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Scores Help Identify Stroke Patients at Risk of Brain Bleed

March 17, 2012

Two new risk assessment scores predicted the likelihood of a symptomatic intracranial hemorrhage after ischemic stroke treatment with more than 70% accuracy.

Predictive rules such as these are important because there is still no large-scale prospective study that clearly identifies which patients with ischemic stroke are more likely to develop a brain bleed after treatment with intravenous tissue plasminogen activator (TPA), Dr. Bijoy Menon said at the International Stroke Conference.

Dr. Menon, a clinical stroke fellow at the University of Calgary (Alta.), and his colleagues developed a 101-point score based on data extracted from the Get With The Guidelines stroke cohort. The cohort consisted of 10,242 patients with ischemic stroke who received TPA within 3 hours of the onset of stroke symptoms. A derivation cohort comprised 70% of the group; the rule was then validated in the remaining 30%.

The cohort’s mean age was 69 years. All patients experienced a moderate to severe ischemic stroke, with a mean National Institutes of Health Stroke Scale (NIHSS) score of 11. They received TPA at a mean of 1.35 hours after symptom onset.

About 5% of the group (496 patients) experienced a symptomatic intracranial hemorrhage (ICH), which the investigators defined as neurologic worsening within 36 hours of TPA administration.

In a multivariate regression model, Dr. Menon and his coinvestigators found six patient characteristics that were significantly associated with a brain bleed. They assigned each of these characteristics a point spread based on the range of measurements:

• Age. From age 60 years or younger (8 points) to older than 80 (17 points).

• NIHSS score. From 1-5 (25 points) to 20 and over (42 points).

• Systolic blood pressure. From less than 120 mm Hg (10 points) to 180 mm Hg or higher (21 points).

• Blood glucose level. From less than 100 mg/dL (2 points) to 150 mg/dL or more (8 points).

• Ethnicity. Asian, 9 points; all others, 0 points.

• Gender. Male, 4 points; female, 0 points.

Diabetes and a history of stroke were significantly associated with ICH in the initial analysis, but the P values were nonsignificant in the multivariate analysis, Dr. Menon noted.

“We also did not find any significantly increased risk associated with warfarin use or with the baseline international normalized ratio,” he said at the meeting, sponsored by the American Heart Association.

The score accurately predicted ICH in 71% of the validation cohort, “comparable to most of the other scoring methods out there.”

While the score is “well validated and evidence based,” neither it nor any other single measure should be the sole factor in determining ischemic stroke treatment, Dr. Menon emphasized. “This is very important. It should not be used to infer which patients would benefit most or least from IV TPA. This is a cohort study, and because treatment was at the discretion of the individual physicians, there may be a selection bias present in it.”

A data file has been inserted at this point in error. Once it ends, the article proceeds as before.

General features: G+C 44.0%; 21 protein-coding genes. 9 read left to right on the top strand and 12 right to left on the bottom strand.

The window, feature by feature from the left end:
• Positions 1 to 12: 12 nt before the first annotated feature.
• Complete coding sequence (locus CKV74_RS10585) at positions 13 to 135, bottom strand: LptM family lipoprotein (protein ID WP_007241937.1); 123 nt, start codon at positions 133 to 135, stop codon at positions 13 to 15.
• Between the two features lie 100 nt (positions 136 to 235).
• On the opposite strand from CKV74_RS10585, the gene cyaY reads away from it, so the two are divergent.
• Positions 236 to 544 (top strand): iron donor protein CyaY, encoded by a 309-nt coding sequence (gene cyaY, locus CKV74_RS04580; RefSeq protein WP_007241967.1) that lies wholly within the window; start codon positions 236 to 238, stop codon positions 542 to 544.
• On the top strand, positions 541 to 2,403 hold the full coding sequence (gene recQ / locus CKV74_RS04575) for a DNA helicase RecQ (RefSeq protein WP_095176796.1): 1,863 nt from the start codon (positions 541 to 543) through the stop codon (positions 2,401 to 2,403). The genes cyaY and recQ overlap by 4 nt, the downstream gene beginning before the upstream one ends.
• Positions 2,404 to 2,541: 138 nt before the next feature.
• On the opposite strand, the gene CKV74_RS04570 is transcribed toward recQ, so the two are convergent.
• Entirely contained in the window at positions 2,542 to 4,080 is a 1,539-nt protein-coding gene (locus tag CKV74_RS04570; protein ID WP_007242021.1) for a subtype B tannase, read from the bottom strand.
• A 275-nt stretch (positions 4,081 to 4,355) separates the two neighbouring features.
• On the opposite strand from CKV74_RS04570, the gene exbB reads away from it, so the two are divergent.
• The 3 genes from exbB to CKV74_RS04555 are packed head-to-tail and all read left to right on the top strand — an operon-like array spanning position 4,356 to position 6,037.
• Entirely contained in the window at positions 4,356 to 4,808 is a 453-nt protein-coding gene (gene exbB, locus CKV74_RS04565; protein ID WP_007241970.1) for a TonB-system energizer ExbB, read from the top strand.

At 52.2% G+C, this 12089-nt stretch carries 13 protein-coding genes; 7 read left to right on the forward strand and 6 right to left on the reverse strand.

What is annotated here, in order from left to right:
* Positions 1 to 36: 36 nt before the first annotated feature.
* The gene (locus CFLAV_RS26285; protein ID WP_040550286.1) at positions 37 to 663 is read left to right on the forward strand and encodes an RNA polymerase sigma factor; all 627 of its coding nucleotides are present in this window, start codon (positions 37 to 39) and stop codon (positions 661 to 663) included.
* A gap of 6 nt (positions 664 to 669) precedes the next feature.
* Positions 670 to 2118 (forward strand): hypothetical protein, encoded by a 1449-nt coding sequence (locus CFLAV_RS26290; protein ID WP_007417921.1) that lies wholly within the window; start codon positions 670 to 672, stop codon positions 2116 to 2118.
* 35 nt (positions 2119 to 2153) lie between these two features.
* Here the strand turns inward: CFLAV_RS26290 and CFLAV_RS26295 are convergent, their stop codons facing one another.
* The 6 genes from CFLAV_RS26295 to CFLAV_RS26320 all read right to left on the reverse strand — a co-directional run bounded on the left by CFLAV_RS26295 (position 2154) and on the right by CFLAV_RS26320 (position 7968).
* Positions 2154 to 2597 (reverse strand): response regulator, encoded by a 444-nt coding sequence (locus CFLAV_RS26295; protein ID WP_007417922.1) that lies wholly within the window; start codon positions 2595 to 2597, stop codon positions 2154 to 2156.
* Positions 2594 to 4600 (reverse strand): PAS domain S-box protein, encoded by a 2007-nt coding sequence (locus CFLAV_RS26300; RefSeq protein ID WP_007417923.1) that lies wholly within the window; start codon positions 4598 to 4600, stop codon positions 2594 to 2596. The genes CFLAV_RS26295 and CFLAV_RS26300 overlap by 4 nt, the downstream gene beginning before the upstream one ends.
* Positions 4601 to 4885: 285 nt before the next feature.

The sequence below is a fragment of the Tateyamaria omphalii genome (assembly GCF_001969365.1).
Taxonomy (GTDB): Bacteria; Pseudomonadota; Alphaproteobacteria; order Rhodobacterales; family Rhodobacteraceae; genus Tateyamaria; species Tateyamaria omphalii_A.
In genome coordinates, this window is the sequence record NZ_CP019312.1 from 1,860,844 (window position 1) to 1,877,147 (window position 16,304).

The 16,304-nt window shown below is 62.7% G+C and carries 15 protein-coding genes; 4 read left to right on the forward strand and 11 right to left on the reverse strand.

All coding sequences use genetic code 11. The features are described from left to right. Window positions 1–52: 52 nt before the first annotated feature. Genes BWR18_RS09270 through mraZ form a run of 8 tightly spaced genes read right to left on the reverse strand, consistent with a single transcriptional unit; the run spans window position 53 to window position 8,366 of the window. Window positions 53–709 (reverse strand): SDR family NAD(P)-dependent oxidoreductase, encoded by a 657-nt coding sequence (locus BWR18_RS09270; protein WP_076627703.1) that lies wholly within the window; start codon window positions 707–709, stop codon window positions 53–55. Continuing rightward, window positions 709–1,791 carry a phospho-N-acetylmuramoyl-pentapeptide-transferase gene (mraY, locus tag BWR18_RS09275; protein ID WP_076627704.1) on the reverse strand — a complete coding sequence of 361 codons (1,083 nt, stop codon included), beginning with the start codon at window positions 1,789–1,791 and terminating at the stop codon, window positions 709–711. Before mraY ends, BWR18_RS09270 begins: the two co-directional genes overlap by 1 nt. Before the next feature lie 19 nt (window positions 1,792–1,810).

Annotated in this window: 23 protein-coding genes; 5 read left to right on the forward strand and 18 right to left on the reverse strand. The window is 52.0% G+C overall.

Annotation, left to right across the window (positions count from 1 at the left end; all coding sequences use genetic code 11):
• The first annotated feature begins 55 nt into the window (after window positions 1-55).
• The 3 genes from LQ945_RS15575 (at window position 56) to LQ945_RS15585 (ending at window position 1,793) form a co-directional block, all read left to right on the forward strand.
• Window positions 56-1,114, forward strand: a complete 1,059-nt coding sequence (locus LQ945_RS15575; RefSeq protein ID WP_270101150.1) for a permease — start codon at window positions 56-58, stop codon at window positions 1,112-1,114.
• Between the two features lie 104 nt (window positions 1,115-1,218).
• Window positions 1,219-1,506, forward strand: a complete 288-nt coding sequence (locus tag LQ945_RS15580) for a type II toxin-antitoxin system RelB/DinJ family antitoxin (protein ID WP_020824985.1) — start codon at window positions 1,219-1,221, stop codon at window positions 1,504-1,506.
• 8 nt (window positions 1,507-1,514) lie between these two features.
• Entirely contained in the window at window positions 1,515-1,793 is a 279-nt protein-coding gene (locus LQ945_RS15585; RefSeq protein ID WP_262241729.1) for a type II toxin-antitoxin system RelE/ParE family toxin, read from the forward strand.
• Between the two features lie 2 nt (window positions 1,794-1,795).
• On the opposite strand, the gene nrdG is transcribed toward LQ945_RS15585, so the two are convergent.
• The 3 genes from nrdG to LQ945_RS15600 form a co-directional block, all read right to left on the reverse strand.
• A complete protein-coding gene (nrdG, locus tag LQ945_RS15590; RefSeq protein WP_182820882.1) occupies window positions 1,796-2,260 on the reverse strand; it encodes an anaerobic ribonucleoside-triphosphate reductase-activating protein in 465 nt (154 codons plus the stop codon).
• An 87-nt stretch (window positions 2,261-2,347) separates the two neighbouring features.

Dr. Daniel Strbian of the University of Helsinki presented a second score, dubbed SEDAN. Dr. Strbian and his colleagues developed their score based on a cohort of 972 ischemic stroke patients who developed an imaging-proven brain bleed after IV TPA treatment.

In a multivariate analysis, he and his associates found five factors that were independently associated with a significantly increased risk of symptomatic ICH: blood glucose level on admission, computed tomography (CT) imaging positive for ischemic stroke, cerebral artery hyperdensity, age, and NIHSS score.

Points were assigned based on the relative risk (RR) associated with each factor – the higher the total score, the greater the risk of symptomatic ICH. Each of the five risk-point categories generated a significant risk ratio:1 point, RR 0.19; 2 points, RR 0.40; 3 points, RR 1.85; 4 points, RR 3.7; 5 points, RR 5.6.

The score was validated in two additional groups totaling about 2,000 patients, resulting in an overall accuracy of about 77%.

“If we have a patient with a very high score, there is a very bad prognosis with a high chance of death or institutionalization at 3 months,” Dr. Strbian said. “In this case, we know that the patient may die if we do nothing, but perhaps the SEDAN [score] can help us determine if an endovascular approach might be better than thrombolysis.”

The SEDAN score is simple, easy, and quick to calculate, he said. But it’s only part of the treatment decision process.

“We can’t treat based on this score alone. If the patient fulfills the indications for TPA, it’s up to the physician and the patient to decide whether they are willing to accept the risk of an intracranial hemorrhage.”

Dr. Menon and Dr. Strbian reported having no financial conflicts.



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